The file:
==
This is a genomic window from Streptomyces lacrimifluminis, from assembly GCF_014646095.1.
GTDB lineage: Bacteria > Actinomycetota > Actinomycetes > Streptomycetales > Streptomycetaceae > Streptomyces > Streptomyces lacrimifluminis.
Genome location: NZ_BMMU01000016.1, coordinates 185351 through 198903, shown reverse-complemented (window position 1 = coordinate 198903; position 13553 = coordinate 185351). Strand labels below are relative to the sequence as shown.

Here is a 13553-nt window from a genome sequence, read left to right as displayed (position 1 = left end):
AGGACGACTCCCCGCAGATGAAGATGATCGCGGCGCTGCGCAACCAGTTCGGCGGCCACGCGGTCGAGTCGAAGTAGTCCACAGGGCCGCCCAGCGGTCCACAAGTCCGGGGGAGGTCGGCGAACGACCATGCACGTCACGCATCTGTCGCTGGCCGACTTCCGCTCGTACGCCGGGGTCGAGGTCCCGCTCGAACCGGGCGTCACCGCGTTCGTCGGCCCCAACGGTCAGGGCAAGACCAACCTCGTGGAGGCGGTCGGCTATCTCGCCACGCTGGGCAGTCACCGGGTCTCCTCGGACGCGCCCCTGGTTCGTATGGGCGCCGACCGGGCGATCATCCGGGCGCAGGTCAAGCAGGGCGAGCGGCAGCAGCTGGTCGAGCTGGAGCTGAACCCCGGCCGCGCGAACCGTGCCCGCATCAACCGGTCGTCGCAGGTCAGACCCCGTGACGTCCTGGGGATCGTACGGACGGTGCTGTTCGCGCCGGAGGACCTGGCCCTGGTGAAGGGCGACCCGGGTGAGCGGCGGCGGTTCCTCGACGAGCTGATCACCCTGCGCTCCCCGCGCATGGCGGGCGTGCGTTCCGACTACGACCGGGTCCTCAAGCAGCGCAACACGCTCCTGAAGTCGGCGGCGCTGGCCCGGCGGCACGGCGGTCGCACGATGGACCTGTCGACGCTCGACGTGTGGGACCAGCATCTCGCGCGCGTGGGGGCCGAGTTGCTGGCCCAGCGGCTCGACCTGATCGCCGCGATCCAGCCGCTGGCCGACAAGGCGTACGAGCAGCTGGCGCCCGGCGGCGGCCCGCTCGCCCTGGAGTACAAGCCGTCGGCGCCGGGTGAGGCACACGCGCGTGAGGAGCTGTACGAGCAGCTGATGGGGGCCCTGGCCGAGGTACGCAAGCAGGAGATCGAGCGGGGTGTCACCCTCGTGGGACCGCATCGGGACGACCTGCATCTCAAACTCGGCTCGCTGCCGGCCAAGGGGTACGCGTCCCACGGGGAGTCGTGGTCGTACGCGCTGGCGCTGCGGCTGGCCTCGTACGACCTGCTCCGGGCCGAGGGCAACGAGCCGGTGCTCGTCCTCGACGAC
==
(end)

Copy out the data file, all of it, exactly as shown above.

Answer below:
This is a genomic window from Streptomyces lacrimifluminis, from assembly GCF_014646095.1.
GTDB lineage: Bacteria > Actinomycetota > Actinomycetes > Streptomycetales > Streptomycetaceae > Streptomyces > Streptomyces lacrimifluminis.
Genome location: NZ_BMMU01000016.1, coordinates 185351 through 198903, shown reverse-complemented (window position 1 = coordinate 198903; position 13553 = coordinate 185351). Strand labels below are relative to the sequence as shown.

Here is a 13553-nt window from a genome sequence, read left to right as displayed (position 1 = left end):
AGGACGACTCCCCGCAGATGAAGATGATCGCGGCGCTGCGCAACCAGTTCGGCGGCCACGCGGTCGAGTCGAAGTAGTCCACAGGGCCGCCCAGCGGTCCACAAGTCCGGGGGAGGTCGGCGAACGACCATGCACGTCACGCATCTGTCGCTGGCCGACTTCCGCTCGTACGCCGGGGTCGAGGTCCCGCTCGAACCGGGCGTCACCGCGTTCGTCGGCCCCAACGGTCAGGGCAAGACCAACCTCGTGGAGGCGGTCGGCTATCTCGCCACGCTGGGCAGTCACCGGGTCTCCTCGGACGCGCCCCTGGTTCGTATGGGCGCCGACCGGGCGATCATCCGGGCGCAGGTCAAGCAGGGCGAGCGGCAGCAGCTGGTCGAGCTGGAGCTGAACCCCGGCCGCGCGAACCGTGCCCGCATCAACCGGTCGTCGCAGGTCAGACCCCGTGACGTCCTGGGGATCGTACGGACGGTGCTGTTCGCGCCGGAGGACCTGGCCCTGGTGAAGGGCGACCCGGGTGAGCGGCGGCGGTTCCTCGACGAGCTGATCACCCTGCGCTCCCCGCGCATGGCGGGCGTGCGTTCCGACTACGACCGGGTCCTCAAGCAGCGCAACACGCTCCTGAAGTCGGCGGCGCTGGCCCGGCGGCACGGCGGTCGCACGATGGACCTGTCGACGCTCGACGTGTGGGACCAGCATCTCGCGCGCGTGGGGGCCGAGTTGCTGGCCCAGCGGCTCGACCTGATCGCCGCGATCCAGCCGCTGGCCGACAAGGCGTACGAGCAGCTGGCGCCCGGCGGCGGCCCGCTCGCCCTGGAGTACAAGCCGTCGGCGCCGGGTGAGGCACACGCGCGTGAGGAGCTGTACGAGCAGCTGATGGGGGCCCTGGCCGAGGTACGCAAGCAGGAGATCGAGCGGGGTGTCACCCTCGTGGGACCGCATCGGGACGACCTGCATCTCAAACTCGGCTCGCTGCCGGCCAAGGGGTACGCGTCCCACGGGGAGTCGTGGTCGTACGCGCTGGCGCTGCGGCTGGCCTCGTACGACCTGCTCCGGGCCGAGGGCAACGAGCCGGTGCTCGTCCTCGACGAC